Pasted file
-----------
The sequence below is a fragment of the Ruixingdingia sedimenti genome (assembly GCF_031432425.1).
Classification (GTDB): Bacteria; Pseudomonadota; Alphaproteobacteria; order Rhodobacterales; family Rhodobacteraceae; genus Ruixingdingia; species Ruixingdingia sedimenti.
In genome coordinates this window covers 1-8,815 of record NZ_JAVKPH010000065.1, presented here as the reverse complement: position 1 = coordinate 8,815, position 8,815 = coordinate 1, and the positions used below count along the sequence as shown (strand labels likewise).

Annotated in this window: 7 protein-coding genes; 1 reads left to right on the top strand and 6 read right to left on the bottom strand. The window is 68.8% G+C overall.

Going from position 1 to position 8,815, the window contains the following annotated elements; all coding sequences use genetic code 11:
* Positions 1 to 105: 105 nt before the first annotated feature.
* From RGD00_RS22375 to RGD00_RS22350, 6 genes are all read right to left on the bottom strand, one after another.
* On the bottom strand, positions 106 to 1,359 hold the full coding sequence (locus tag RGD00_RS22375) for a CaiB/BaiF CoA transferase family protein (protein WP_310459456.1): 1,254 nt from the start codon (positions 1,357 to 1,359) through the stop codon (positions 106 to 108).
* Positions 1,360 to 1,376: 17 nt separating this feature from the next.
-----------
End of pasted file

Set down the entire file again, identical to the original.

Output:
The sequence below is a fragment of the Ruixingdingia sedimenti genome (assembly GCF_031432425.1).
Classification (GTDB): Bacteria; Pseudomonadota; Alphaproteobacteria; order Rhodobacterales; family Rhodobacteraceae; genus Ruixingdingia; species Ruixingdingia sedimenti.
In genome coordinates this window covers 1-8,815 of record NZ_JAVKPH010000065.1, presented here as the reverse complement: position 1 = coordinate 8,815, position 8,815 = coordinate 1, and the positions used below count along the sequence as shown (strand labels likewise).

Annotated in this window: 7 protein-coding genes; 1 reads left to right on the top strand and 6 read right to left on the bottom strand. The window is 68.8% G+C overall.

Going from position 1 to position 8,815, the window contains the following annotated elements; all coding sequences use genetic code 11:
* Positions 1 to 105: 105 nt before the first annotated feature.
* From RGD00_RS22375 to RGD00_RS22350, 6 genes are all read right to left on the bottom strand, one after another.
* On the bottom strand, positions 106 to 1,359 hold the full coding sequence (locus tag RGD00_RS22375) for a CaiB/BaiF CoA transferase family protein (protein WP_310459456.1): 1,254 nt from the start codon (positions 1,357 to 1,359) through the stop codon (positions 106 to 108).
* Positions 1,360 to 1,376: 17 nt separating this feature from the next.